A solar eclipse next month could shut down more than 9,000 MW of solar power during the roughly four hours when the moon will occlude the sun, Bloomberg reports.
The Aug. 21 eclipse will cast a 70 mile wide shadow in a path from Oregon to South Carolina, starting a little after noon Eastern standard time.
- California is expected to see the biggest impact from the eclipse because solar power on some days serves as much as 40% of the state’s load.
Grid operators in California and other regions began preparing for the solar eclipse months ago. The California ISO expects to buy more regulation service and more flexible ramping services during the eclipse to fill what could be a 1,365 MW increase in load as a result of obscured solar panels.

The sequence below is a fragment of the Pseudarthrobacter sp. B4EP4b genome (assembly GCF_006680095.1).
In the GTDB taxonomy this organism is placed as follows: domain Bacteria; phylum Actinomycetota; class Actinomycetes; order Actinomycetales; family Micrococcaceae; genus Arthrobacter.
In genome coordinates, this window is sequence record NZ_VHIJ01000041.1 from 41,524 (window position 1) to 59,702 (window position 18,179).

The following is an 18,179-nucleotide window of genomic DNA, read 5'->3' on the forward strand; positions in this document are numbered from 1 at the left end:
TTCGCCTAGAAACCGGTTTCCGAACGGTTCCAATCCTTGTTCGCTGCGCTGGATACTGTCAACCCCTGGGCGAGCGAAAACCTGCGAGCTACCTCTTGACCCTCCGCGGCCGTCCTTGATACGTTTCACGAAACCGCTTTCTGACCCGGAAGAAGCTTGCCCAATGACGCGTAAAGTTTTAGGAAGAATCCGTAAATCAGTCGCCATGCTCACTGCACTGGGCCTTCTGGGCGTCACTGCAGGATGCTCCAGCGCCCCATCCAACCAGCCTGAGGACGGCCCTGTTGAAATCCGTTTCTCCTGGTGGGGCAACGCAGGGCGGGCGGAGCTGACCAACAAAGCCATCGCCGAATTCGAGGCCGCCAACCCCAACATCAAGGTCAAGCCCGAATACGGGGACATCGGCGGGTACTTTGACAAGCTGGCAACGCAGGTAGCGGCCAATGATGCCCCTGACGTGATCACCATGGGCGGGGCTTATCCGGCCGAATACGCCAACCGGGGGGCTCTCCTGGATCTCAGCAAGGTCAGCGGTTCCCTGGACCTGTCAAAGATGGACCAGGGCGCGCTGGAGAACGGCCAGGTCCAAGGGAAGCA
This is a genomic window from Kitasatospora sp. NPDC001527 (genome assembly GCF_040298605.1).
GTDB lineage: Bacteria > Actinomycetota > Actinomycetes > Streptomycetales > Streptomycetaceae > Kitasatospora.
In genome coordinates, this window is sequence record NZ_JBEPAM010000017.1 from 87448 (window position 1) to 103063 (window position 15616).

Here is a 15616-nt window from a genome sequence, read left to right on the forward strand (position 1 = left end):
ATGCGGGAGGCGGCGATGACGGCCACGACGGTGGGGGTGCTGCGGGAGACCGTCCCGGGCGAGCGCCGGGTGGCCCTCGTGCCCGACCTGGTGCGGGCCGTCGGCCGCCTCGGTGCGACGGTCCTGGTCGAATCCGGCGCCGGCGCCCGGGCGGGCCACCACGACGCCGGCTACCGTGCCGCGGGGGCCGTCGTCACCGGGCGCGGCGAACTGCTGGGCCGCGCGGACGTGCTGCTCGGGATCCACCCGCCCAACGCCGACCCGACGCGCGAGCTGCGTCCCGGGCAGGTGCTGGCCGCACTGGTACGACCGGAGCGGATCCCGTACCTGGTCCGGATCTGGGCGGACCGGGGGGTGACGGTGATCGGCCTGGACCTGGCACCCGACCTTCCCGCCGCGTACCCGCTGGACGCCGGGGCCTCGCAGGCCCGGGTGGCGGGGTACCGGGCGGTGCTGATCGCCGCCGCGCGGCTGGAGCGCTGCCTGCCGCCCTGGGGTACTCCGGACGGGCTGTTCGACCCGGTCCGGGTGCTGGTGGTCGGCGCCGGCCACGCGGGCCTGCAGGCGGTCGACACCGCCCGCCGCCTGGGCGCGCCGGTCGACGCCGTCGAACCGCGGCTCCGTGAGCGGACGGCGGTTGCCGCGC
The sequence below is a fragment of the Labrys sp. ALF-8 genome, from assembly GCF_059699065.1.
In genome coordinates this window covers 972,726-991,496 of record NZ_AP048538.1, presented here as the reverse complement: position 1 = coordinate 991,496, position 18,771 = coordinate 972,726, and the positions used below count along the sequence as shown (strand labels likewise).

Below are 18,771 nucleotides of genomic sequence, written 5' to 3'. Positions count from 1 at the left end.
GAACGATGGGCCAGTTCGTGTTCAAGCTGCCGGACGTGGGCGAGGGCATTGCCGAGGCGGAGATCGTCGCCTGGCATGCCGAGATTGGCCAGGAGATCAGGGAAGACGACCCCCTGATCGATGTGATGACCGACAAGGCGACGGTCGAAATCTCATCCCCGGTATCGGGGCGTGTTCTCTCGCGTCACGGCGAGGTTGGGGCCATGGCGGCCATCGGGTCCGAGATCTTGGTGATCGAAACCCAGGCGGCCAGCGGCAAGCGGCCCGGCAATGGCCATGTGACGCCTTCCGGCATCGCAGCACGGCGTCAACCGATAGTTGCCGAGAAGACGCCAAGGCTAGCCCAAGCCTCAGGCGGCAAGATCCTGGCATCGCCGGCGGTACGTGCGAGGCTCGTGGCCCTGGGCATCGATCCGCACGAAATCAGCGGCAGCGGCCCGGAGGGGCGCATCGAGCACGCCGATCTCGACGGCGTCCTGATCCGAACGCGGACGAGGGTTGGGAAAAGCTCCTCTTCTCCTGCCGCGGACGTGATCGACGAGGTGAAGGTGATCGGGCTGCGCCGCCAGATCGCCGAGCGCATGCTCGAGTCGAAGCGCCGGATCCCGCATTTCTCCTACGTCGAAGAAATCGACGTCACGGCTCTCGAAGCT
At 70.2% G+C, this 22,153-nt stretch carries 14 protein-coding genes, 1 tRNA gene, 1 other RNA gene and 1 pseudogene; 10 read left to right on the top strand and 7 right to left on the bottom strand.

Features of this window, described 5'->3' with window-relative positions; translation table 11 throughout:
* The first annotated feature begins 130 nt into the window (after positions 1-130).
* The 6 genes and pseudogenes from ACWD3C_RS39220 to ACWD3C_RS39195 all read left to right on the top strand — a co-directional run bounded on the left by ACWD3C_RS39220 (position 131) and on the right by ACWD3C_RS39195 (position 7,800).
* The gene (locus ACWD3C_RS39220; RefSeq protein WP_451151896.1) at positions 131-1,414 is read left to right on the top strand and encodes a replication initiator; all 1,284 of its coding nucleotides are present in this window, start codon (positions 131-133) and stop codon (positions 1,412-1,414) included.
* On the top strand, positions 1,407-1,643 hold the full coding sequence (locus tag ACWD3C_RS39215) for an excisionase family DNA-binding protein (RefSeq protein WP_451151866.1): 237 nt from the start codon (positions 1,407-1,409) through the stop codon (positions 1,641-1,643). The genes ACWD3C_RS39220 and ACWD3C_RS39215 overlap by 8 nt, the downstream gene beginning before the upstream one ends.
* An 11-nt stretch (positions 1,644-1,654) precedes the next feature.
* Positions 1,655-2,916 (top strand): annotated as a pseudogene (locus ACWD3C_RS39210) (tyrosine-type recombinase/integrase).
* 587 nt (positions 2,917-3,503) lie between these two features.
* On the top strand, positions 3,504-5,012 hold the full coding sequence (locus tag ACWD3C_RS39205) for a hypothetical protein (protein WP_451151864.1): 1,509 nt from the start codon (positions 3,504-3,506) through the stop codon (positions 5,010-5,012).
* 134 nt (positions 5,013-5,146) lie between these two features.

The ISO says output from large solar plants could drop by 70 MW a minute during the 82 minute eclipse and return at 90 MW a minute as the eclipse fades. However with mitigation measures, such as increased procurement of regulation services, CAISO expects reliability services will not be interrupted despite the burden placed on dispatchable resources by the eclipse.
The Texas grid operator, the Electric Reliability Council of Texas (ERCOT), expects the eclipse to dim about 600 MW of solar output. And the PJM Interconnection estimates the eclipse could affect as much as 2,500 MW of solar output. According to minutes from a recent PJM Operating Committee Meeting this month, North Carolina will likely experience the greatest impact to its solar output during the eclipse.
The last total solar eclipse in the contiguous United States was in 1979, according to NASA.